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PE-Backed Truckload Carrier Files Bankruptcy. 339 Trucks Impacted.

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In a November 2018 article, private equity firm KJM was described as being "unlike the others" and "having daily involvement in the support functions of the business, allowing the company to implement growth initiatives and improve the customer experience."

Unfortunately, for the 450 employees and stakeholders of Cold Carriers, a truckload roll-up assembled from four of KJMs acquisitions, the PE firm was not successful in running an asset-based truckload portfolio and filed Chapter 11 bankruptcy on Friday.

Cold Carriers was formed when KJM consolidated it's acquisitions of Gantt Trucking, Sunco Trucking, Blue Sky Trucking, and Interide Transport, into a single operating parent. The company had 339 trucks, according to FMCSA data.

KJM is a private equity firm based in Orlando, Florida, that was launched in 2014 and made six acquisitions, five of which were in the transportation and logistics space. The firm says it is focused on acquiring private companies with EBITDA between $3 million to $10 million and revenues between $20 million to $100 million. 

KJM's first transaction was Gantt Trucking, an asset-based carrier out of Lexington, South Carolina. The 102-truck carrier is a temp-controlled carrier with operations east of the Rockies. KJM bought the company in April 2015.

The oldest carrier in the portfolio, Sunco, was previously owned by one of the most successful and powerful trucking families in the industry. The refrigerated carrier has 159 trucks and 282 trailers operating out of Lakeland, Florida. Sunco started operations in 1974 and was acquired by Watkins Associated Industries in 1997.

Watkins Associated Industries was the post-deregulation truckload spin-off of Watkins Motor Lines that included Land Span and Highway Transport. When Watkins acquired Sunco, it was combined with the temp-controlled truckload operations of Land Span. Later, in 2002, Sunco went onto acquire the Southeastern division of Rocor.

When Watkins Motor Lines was sold to FedEx Corporation (NYSE: FDX) in 2006 for $780 million dollars, the truckload assets remained part of the Watkins family for a few years. In 2012, Land Span was sold to Celadon and Sunco was renamed Watkins Refrigerated until KJM purchased it in September 2016, where it reverted back to operating under the Sunco brand. Watkins Industries is still around, but it is no longer involved in trucking or logistics.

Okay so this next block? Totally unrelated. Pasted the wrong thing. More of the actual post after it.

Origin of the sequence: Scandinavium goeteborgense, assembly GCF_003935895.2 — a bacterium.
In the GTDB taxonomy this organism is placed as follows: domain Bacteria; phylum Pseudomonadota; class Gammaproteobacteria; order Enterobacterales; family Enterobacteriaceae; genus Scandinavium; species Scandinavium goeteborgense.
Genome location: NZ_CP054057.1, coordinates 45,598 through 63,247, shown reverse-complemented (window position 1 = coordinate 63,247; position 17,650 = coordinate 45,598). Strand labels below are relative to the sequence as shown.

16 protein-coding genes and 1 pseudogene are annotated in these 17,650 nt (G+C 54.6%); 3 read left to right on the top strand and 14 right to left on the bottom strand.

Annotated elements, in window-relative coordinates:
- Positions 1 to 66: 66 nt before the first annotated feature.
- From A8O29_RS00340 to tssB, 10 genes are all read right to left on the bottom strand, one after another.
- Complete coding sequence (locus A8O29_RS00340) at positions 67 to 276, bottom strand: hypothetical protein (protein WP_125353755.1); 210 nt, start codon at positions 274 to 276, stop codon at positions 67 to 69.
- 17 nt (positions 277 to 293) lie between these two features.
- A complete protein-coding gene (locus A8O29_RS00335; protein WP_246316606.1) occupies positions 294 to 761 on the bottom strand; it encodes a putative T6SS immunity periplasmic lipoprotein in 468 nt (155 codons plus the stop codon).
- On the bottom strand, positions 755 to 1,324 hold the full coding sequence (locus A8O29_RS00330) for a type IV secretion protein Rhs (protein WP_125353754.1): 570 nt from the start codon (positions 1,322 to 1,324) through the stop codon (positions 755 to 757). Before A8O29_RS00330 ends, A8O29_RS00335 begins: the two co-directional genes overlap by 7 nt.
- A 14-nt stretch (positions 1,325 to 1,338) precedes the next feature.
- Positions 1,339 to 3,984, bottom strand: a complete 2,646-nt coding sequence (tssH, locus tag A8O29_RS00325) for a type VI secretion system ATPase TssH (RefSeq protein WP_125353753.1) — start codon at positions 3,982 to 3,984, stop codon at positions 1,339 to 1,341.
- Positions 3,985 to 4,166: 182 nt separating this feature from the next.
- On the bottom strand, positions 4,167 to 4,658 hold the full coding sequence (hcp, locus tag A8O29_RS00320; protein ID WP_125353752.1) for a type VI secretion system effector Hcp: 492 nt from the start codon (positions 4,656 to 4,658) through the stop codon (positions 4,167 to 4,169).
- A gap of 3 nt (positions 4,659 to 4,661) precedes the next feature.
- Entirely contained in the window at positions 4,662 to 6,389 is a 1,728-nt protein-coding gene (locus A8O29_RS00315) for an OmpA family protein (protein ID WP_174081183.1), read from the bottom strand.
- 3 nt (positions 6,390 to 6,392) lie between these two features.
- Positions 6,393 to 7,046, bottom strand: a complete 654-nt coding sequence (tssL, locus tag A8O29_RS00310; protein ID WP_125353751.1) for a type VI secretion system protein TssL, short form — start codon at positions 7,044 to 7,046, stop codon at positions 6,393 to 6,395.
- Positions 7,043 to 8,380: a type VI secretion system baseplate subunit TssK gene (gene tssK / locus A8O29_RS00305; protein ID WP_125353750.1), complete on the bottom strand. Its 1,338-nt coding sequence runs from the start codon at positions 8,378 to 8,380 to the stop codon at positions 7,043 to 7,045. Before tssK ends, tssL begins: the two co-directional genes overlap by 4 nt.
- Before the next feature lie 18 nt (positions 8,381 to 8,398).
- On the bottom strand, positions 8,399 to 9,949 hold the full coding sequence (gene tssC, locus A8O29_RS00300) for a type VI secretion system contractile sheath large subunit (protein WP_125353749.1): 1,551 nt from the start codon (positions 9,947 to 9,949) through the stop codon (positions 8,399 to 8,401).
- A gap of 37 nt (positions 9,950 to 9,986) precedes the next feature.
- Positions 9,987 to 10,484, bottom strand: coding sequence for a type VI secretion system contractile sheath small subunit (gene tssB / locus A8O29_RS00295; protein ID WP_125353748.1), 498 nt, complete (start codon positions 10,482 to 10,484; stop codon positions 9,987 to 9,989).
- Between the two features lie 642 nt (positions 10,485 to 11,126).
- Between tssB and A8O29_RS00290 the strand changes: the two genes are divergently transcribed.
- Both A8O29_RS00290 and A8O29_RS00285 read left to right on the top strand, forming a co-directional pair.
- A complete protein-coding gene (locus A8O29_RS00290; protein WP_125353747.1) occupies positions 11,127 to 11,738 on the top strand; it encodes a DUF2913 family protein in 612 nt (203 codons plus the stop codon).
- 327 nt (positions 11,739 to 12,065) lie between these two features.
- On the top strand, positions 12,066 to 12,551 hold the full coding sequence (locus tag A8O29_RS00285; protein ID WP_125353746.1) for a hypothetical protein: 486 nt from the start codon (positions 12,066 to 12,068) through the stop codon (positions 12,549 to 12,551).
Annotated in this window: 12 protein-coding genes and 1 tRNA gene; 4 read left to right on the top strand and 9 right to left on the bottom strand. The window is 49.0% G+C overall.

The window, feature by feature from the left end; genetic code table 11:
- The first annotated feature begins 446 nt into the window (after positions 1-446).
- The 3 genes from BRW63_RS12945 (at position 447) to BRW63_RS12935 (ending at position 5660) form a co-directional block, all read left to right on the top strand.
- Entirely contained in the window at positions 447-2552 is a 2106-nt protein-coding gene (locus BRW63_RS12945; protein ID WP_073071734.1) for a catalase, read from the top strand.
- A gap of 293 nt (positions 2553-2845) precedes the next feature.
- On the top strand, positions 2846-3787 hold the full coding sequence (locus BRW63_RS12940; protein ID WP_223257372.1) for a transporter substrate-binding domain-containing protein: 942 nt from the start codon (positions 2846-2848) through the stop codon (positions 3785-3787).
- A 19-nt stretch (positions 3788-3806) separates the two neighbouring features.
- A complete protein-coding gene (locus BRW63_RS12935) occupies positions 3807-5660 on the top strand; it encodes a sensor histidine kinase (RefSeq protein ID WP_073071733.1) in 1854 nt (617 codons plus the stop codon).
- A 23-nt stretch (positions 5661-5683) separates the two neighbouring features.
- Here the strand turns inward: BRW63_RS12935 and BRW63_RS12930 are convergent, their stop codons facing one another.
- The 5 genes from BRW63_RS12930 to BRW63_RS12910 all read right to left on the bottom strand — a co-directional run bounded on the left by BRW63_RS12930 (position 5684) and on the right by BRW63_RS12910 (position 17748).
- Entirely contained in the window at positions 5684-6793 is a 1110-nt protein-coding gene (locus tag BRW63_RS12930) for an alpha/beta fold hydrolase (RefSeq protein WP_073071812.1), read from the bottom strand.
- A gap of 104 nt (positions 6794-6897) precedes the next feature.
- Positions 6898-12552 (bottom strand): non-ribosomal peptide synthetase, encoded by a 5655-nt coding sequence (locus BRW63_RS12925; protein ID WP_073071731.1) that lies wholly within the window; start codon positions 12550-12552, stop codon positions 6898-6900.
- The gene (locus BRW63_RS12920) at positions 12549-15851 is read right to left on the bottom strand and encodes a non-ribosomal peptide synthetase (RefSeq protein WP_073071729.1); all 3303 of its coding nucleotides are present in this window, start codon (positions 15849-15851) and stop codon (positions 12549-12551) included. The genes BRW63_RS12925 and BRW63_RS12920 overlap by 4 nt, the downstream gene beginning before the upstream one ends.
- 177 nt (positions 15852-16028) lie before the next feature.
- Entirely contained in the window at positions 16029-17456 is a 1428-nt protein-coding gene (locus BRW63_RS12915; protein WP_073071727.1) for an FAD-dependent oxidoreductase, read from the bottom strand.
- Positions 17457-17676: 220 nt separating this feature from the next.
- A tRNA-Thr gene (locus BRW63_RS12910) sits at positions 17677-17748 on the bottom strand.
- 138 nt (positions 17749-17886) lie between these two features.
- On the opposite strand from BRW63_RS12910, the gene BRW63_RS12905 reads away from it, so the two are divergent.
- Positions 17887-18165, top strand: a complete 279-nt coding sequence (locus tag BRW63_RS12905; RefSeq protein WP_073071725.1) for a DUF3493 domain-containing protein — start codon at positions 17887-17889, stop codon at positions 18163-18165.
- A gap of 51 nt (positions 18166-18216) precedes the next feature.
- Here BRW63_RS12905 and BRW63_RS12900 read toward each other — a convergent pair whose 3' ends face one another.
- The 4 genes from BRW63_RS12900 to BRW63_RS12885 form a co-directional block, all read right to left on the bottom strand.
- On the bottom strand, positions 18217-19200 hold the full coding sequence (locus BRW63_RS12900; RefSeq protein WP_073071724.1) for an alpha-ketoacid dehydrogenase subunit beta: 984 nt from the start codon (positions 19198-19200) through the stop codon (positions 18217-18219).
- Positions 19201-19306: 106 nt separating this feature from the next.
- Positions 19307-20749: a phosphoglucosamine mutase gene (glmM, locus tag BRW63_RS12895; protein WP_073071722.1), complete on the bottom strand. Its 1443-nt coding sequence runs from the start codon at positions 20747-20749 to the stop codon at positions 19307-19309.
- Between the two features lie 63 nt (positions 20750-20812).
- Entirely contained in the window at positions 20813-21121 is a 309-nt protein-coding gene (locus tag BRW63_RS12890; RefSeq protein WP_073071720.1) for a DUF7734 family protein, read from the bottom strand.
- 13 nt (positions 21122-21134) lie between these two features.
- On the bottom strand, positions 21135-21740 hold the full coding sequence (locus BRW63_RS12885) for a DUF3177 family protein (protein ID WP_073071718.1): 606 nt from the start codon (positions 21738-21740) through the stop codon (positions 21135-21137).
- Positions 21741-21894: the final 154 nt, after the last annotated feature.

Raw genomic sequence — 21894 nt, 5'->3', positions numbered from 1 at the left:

Interide, a Salt Lake City, Utah-based truckload carrier has 135 trucks. Interide was acquired by KJM on December 22, 2016. The carrier has been operating since 1984 and stayed primarily in the Western half of the U.S. When KJM acquired Interide, they also purchased 30-truck operator Blue Sky Logistics, and consolidated the operations into Interide.

KJM is a buyout shop, using a leveraged buyout model of acquisitions. Leveraged buyout is a term that describes a firm using debt borrowed from banks and investors to acquire companies in the hopes of buying assets at a significant discount to the market. 

In many of these models, the operating companies will be loaded up with debt and required to service it on behalf of the private equity group. It works in businesses that throw off significant amounts of cash flow, but rarely works in trucking due to the operating nature and cash-flow cycles of the business. 

Equipment depreciates quickly and must be maintained and asset-based trucking is one of the most cyclical industries on the planet. Private equity firms have a spotty track record in buying asset-based truckload carriers and making a profit.

Earlier this year, HVH Transportation of Colorado and Falcon Transport of Ohio shuttered their doors, after their private equity groups cut off funding. In 2019, at least 3,085 drivers have lost their jobs when the trucking company they were working for shut-down.

Often times, private equity take over a truckload carrier in one of two situations: when a family that operated the carrier decides to exit or when there is a forced liquidation (bankruptcy or bank recapitalization). When founders leave the company, they are often replaced by management appointed by a PE firm that are not familiar with how to run a trucking company. These usually end poorly (the opposite is true of non-asset based trucking/3PLs. Private equity has a great track record in the 3PL industry, as non-asset transportation generates a ton of cash flow and doesn't require the reinvestment in assets). 

Holman Transportation of Caldwell, Idaho was also purchased by KJM in January 2016, but does not appear to be in the filing. Messages to Holman were unanswered at the time of publication.

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